Anyone who has tried to network and keep connections knows it’s not always easy to keep in touch. Most of us are told to form connections with people we meet, but we’re taught to keep our heads down, keep our jobs, get ahead, and do our best. Rarely, if ever, are we taught to form a genuine connection. Luckily, we have the internet now, and we can email anybody anytime, or go on Facebook, or tweet. That makes it a lot easier. In Pam’s case, she noticed that, while the world of broadcasting and print media is big, there was a pretty good chance that if she worked with someone once, she would come across them again later on. Keeping connections helped Pam get to where she is now. With the help of her team, she built The Women’s Eye into what it is now and she put together her two anthologies. 

To put stories together for The Women’s Eye, Pam and her team work hard to arrange the stories and the pictures in a way that is interesting and eyecatching. While that’s hard work in and of itself, putting together an anthology is a whole different beast. At most, it takes Pam and her team a few weeks to put an article together. On the other hand, between finding women to interview, proofreading, and obtaining photo credits, an anthology can take a year.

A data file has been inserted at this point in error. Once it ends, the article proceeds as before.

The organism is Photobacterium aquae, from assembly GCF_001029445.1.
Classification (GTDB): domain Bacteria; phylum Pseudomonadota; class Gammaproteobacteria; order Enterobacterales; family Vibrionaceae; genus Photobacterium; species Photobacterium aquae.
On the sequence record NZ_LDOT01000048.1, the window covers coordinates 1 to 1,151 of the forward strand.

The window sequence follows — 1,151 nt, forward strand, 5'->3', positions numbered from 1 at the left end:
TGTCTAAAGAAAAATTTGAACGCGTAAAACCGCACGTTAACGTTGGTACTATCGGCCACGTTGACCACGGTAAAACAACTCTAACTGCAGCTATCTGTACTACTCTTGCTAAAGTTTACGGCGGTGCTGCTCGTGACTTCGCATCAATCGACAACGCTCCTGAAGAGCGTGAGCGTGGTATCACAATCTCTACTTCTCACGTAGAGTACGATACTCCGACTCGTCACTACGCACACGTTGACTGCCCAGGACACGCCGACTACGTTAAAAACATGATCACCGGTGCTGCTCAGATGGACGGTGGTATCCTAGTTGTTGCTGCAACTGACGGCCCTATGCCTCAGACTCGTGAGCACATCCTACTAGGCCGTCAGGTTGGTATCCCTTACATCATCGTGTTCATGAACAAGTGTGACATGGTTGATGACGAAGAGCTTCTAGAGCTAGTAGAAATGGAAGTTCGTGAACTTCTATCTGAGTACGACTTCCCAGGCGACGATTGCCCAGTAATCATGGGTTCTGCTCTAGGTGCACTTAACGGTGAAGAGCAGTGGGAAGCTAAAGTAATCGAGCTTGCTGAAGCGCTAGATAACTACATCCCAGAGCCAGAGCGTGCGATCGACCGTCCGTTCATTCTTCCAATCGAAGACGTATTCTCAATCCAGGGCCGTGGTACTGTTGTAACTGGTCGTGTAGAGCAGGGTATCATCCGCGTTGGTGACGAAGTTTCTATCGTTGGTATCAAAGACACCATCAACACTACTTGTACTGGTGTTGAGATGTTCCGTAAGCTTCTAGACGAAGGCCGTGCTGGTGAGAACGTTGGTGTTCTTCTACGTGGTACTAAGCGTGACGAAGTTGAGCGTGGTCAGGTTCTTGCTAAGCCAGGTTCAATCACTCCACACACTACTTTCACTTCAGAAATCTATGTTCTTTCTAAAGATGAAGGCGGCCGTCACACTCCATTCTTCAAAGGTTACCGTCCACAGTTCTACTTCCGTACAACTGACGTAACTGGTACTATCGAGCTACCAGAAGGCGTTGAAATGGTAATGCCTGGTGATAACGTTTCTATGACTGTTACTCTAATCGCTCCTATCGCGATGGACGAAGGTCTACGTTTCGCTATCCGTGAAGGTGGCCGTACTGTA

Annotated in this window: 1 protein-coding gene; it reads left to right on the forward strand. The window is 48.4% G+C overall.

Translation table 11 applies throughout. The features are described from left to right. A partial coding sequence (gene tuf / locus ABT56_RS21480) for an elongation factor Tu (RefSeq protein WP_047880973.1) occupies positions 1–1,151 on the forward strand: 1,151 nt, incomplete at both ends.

The work is worth it, though. For Pam, there are key takeaways from this work. “I want [readers] to be inspired to make the world a better place. Not everybody is inspired and not everybody wants to make the world a better place,” she says. “But I think it’s a great goal for all of us. We try to tell these women’s stories, but we also try to tell how they do it. What sparked them, how they were able to continue. So I think by reading about them, you get a lot of information as to what you can do to really create a good life for a lot of people around the world. I’m not saying it’s easy. Because I don’t get that feeling from all these women that it’s been that easy, but it’s a journey that they’ve all been on. And they continue it. And they have no regrets. They just want to make the world a better place.”

Camille is pursuing a Ph.D. in Communication at the University of South Florida in Tampa, FL. She has bylines in the Nonahood News, Her Campus, Screen Queens, and Shifter Mag. In addition, she has worked with "The Cypress Dome," and "The Florida Review." She is enthusiastic about Latina/o/x issues, fitness, writing, and reading. She is on Instagram and Twitter: @camilleeejoan